This Week at War: In God’s Hands

The Stream's weekly look at the sacrifices of U.S. troops and military families around the globe.

A U.S. Air Force E-3 Sentry surveillance aircraft flies over Syria on April 3, 2018.

By Tom Sileo Published on April 13, 2018


A brave U.S. Army soldier, Master Sgt. Jonathan Dunbar, was killed in Syria two weeks ago. Unless cooler heads prevail, many more American service members will face grave danger in the weeks ahead as tensions in Syria escalate.

As you read about the political side of the crisis, from President Trump’s tweets to Syrian President Bashar al-Assad’s slaughter of innocents and Russian President Vladimir Putin’s role in the ongoing bloodshed, what really matters is that thousands of courageous U.S. troops and countless Syrian civilians are in peril.

This New York Times article by by Thomas Gibbons-Neff, Jeremy White and David Botti, a top-notch journalist who I recently had the pleasure of meeting, gives a comprehensive look at American military involvement in Syria and the current positioning of our nation’s men and women in uniform. An estimated 2,000 U.S. service members are in Syria right now, according to the piece.

“They are spread across hundreds of miles of Syrian territory – contending with a potential Turkish offensive into Kurdish areas in Manbij, and into the middle Euphrates River Valley, where the remnants of (ISIS) are still holding out in the country’s east,” the article explains. “The Pentagon has said it is focused on eradicating the (ISIS) extremists, and is fighting in areas that are uncomfortably near Syrian troops and Iranian forces.”

The piece goes on to outline the high risk of conflict with Russian troops and mercenaries in the war zone. Clearly, Syria is a powder keg that could result in the deaths of tens of thousands of additional innocent Syrian civilians and valiant American warriors.

Putting partisanship aside, all of us should join in praying for our political and military leaders to resolve this extremely dangerous situation. Most of all, let’s pray for the innocent children of Syria, our troops serving there and their worried families here at home. Their lives are in God’s hands, and we ask the Lord to protect them.


As usual, the war in Afghanistan — where about 14,000 Americans are serving — is being largely forgotten amid the Syria crisis and the national media’s Trump controversy of the week. But no matter who’s paying attention to our country’s longest war, our deployed heroes keep making progress against the enemy.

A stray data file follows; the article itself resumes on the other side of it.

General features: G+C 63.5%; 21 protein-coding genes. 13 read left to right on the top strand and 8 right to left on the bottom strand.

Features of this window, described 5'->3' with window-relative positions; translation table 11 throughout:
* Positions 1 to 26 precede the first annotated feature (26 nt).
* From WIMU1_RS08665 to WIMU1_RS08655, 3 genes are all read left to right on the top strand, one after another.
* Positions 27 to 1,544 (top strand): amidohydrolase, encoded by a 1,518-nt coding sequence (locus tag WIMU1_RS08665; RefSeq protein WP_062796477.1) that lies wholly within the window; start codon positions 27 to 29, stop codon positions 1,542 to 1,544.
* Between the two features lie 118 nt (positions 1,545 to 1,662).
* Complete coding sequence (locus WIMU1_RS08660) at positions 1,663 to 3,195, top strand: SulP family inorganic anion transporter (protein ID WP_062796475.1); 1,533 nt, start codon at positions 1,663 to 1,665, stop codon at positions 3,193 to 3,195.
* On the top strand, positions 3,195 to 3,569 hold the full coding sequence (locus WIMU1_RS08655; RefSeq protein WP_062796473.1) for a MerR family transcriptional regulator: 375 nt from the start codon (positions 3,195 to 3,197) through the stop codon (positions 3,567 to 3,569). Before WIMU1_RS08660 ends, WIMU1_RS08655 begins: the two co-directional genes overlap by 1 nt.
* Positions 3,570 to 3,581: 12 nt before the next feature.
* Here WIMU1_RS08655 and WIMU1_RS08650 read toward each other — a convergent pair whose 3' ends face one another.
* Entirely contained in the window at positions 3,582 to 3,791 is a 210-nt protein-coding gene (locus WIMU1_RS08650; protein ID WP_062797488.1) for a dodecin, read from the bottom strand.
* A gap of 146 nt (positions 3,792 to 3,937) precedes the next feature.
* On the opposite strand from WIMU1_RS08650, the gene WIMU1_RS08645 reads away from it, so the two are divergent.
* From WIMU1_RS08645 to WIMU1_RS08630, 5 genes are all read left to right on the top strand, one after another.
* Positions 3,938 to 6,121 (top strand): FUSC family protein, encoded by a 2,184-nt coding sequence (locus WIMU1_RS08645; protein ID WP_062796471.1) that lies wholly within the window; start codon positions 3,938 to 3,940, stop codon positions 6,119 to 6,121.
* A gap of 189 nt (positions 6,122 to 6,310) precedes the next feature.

In Afghanistan’s northern Faryab province, senior ISIS commander Qari Hikmatullah and his bodyguard were eliminated by an April 5 U.S. airstrike, according to NATO.

“(Afghan) and U.S. counter-terrorism forces killed Hikmatullah and they will kill any successors,” said U.S. Army Gen. John Nicholson, the commander of American forces in Afghanistan.

Support The Stream: Serving the Body During This Crisis With Facts. Faith. And No Fear.

Further east, NATO said U.S. Special Operations warriors killed seven Taliban fighters and captured three others in a recent offensive. Afghan troops joined the Americans for the multi-day mission, which was conducted in the Khanabad district of Kunduz province.

In the south, U.S. Army soldiers are partnering with troops from Romania to provide security and win the hearts and minds of local Afghans in Kandahar province.

“They are very professional,” U.S. Army Sgt. Quinnton Brandt said of the Romanians. “They have good ideas, (they) know their part of the mission, and they know what they are doing.”

Thanks to all American and coalition service members who are still risking your lives in Afghanistan. We join your families at home in praying for your swift and safe return.

Coming Home

Thankfully, there are some U.S. service members coming home, including the Navy sailors who served aboard the USS Bremerton.

Navy Sailor Homecoming

The fast-attack submarine USS Bremerton returns to Joint Base Pearl Harbor-Hickam following a six-month Western Pacific deployment on April 6, 2018.

Shortly after the submarine arrived at Hawaii’s Pearl Harbor on April 6, this sailor was finally able to hold his baby. We are so grateful to God for reuniting this dedicated military family. Welcome home, hero!


Tom Sileo is a contributing senior editor of The Stream. He is co-author of three books about military heroes: 8 Seconds of CourageBrothers Forever and Fire in My Eyes. Follow Tom on Twitter @TSileo.

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